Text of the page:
What he saw on the screen became even more impressive when Rubin decided to sign with Seattle last offseason and play alongside Mebane on the Seahawks defensive line.
''He runs down the field like I never seen no big dude run down the field,'' Mebane said. ''He can run like deer. Like a big deer. He's a great player.''
On a defense with stars like Richard Sherman, Bobby Wagner, Michael Bennett and Earl Thomas - just to name a few - players like Mebane and Rubin can get easily overlooked. It's understandable because their positions on the interior of Seattle's defensive line make it difficult to stand out.
But ask around about why the Seahawks had the best run defense in the NFL this season giving up just 81.5 yards per game and were successful twice in shutting down Minnesota's Adrian Peterson and the reasons point back directly to Mebane and Rubin as the instigators of that success.
''They make plays and they make sure that me and K.J. (Wright) never really get touched,'' middle linebacker Bobby Wagner said. ''They've done a great job with that. I don't know if you guys have noticed it on film, but sometimes (Mebane) calls out the plays before it happens and (Rubin) does a great job of two-gapping and keeping the double teams. They're very crucial to what we do as a team.''
The task before Mebane and Rubin this week is among the most difficult they have faced all season, trying to shut down Carolina in the NFC divisional playoff game on Sunday. There may not be a more challenging or diverse run game in the NFL to try and slow down. Whether it's Jonathan Stewart carrying the ball, Mike Tolbert bulling his way through the line or the times quarterback Cam Newton keeps the ball in his own hands, there is not a more unique running attack in the league according to the Seahawks.
''It is a really diverse run game. It is the most that we will see in the NFL,'' Seattle coach Pete Carroll said. ''There is nobody that does more stuff and it's basically because the quarterback is such a dynamic part of it. ... This is the most difficult offense that we face and it really is because Cam is such an adept player and they rely on him.''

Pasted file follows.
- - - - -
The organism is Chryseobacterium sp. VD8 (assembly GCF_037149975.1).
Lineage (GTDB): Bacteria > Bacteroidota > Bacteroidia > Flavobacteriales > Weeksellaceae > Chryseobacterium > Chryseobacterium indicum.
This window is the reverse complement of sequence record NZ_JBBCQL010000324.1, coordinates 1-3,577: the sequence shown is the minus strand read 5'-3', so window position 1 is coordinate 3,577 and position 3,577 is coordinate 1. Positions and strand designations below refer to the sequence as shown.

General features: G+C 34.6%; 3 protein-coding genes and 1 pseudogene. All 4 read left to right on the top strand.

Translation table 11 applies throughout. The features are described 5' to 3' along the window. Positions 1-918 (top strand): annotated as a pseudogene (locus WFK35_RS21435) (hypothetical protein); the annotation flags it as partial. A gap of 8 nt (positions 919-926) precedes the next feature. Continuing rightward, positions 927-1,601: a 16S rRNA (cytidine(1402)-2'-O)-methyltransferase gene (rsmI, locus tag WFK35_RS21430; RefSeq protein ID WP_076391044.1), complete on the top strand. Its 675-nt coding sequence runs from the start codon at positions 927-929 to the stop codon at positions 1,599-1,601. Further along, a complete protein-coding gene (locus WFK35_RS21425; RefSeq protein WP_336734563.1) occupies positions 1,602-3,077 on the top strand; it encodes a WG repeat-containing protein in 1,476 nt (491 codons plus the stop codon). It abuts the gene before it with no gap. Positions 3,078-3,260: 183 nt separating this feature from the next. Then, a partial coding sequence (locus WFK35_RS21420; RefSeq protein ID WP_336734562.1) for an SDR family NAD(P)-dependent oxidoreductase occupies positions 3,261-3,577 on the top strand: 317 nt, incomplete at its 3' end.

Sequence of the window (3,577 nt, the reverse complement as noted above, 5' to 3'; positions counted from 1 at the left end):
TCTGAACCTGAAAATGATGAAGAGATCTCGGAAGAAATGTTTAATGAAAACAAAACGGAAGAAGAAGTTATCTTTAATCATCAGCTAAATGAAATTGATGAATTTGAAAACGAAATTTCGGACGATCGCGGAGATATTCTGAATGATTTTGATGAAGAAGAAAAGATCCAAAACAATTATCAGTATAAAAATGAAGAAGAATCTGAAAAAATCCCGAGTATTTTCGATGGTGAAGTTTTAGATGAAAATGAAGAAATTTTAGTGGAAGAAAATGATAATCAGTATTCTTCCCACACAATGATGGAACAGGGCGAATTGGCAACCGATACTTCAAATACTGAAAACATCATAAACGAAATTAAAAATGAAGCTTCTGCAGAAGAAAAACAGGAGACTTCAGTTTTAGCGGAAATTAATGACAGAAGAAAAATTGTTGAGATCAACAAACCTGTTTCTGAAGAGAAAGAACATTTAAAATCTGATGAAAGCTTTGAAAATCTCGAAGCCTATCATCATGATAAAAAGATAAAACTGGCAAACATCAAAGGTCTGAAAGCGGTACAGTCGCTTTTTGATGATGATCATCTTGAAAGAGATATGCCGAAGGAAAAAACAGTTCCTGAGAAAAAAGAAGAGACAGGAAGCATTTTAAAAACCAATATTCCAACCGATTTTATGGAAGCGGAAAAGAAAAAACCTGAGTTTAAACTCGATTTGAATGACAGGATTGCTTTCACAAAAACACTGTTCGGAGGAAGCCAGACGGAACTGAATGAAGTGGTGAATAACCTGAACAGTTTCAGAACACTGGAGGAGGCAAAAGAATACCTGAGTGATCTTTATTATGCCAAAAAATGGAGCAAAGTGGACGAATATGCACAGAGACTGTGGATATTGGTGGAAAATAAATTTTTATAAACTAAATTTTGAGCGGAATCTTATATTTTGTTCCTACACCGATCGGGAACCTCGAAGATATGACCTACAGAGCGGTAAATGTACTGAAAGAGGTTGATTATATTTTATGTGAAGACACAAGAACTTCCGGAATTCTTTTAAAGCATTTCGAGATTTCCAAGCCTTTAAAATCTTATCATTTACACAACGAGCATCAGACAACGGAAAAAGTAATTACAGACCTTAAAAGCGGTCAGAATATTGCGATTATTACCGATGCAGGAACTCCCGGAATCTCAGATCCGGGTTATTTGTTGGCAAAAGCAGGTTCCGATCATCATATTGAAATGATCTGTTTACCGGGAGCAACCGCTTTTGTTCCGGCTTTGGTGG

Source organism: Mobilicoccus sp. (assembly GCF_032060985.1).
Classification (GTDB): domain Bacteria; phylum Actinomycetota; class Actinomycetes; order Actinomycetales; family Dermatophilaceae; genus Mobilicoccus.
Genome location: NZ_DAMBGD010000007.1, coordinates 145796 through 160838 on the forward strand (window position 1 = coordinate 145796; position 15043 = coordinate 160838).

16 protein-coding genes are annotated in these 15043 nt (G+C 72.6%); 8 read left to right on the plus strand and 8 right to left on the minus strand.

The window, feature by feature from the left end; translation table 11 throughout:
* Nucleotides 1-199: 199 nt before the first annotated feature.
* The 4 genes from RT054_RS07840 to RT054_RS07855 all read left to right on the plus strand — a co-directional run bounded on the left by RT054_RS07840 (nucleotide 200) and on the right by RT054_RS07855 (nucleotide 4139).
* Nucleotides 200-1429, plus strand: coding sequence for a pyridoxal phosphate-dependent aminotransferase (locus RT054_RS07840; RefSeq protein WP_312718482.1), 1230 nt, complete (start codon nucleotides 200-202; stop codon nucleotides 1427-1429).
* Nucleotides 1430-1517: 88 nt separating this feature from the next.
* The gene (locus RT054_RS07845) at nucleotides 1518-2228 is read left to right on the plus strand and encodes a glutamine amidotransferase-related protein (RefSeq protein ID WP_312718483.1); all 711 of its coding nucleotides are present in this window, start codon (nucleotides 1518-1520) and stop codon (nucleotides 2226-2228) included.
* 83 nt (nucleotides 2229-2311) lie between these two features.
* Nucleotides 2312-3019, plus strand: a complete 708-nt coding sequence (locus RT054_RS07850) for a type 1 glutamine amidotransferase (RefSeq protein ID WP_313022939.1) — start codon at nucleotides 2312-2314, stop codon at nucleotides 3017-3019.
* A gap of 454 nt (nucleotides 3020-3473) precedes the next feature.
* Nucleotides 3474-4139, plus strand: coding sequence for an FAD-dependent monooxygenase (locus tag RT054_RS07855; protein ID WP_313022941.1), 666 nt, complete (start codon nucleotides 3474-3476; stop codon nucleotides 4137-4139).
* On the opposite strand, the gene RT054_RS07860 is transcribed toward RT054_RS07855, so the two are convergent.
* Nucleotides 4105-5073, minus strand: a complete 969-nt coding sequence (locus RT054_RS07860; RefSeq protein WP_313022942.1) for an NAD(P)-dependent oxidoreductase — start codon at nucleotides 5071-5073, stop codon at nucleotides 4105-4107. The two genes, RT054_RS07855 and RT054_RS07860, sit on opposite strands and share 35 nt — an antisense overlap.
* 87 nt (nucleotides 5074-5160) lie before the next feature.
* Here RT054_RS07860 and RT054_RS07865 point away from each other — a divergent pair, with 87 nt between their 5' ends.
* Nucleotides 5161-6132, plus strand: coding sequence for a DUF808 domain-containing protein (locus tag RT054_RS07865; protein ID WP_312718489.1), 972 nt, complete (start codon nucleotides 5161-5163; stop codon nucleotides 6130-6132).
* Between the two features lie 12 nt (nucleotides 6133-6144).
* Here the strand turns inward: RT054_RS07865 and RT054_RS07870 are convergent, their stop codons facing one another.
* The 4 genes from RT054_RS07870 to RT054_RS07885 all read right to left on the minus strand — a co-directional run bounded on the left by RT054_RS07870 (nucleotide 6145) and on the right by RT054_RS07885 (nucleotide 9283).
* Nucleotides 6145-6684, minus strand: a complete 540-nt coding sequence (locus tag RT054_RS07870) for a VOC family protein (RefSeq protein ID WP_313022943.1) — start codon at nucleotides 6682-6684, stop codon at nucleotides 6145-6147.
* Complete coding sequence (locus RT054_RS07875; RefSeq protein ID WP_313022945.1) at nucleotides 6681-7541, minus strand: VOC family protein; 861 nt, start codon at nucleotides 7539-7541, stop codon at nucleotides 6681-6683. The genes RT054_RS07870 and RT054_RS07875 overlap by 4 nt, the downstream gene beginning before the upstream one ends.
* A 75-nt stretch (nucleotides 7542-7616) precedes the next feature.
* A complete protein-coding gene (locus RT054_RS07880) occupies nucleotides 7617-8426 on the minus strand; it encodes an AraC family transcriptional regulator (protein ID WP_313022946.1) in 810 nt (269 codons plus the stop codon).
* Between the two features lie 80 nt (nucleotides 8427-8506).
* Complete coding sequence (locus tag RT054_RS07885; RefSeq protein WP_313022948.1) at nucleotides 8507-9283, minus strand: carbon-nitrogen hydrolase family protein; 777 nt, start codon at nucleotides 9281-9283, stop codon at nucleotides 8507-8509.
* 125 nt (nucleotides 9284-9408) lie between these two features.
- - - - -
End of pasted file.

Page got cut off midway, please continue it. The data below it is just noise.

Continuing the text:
Both Rubin and Mebane entered this season with questions about how they could be effective for Seattle.
Mebane was coming back from a serious hamstring injury that cost him the latter half of last season and the playoffs. He was also trying to come back from a significant injury at age 30 and playing a position where strength and explosiveness with his legs is a priority.
''Can you imagine how big his hammy is? That's a major surgery, a major injury to come back from,'' Carroll said. ''As we watched him in the offseason, through the summer time, he worked so hard to get back. I've said that he had one of his best offseasons ever. He had to, to get back. That usually pays you back, and he's had a really good year for us.''
Rubin was a bit of an unknown because of the lack of attention defensive tackles receive, but Seattle was confident in his ability to play the ''three-technique'' defensive tackle position and be able to cover two gaps of the offensive line. What caught them a bit by surprise was Rubin's speed chasing the play downfield. He recovered Adrian Peterson's key fourth-quarter fumble last week 13 yards beyond the line of scrimmage.
''It was really clear the first time we'd sat down and really talked about it. I asked him to try to be really stout as a three-technique at the line of scrimmage, and then we've seen you running the football, be great at doing that for us and show us that you're a big guy that can chase,'' Carroll said. ''I wasn't asking him something that he wasn't ready to do, but we just kind of solidified what our expectations were. He's done that all year long.''
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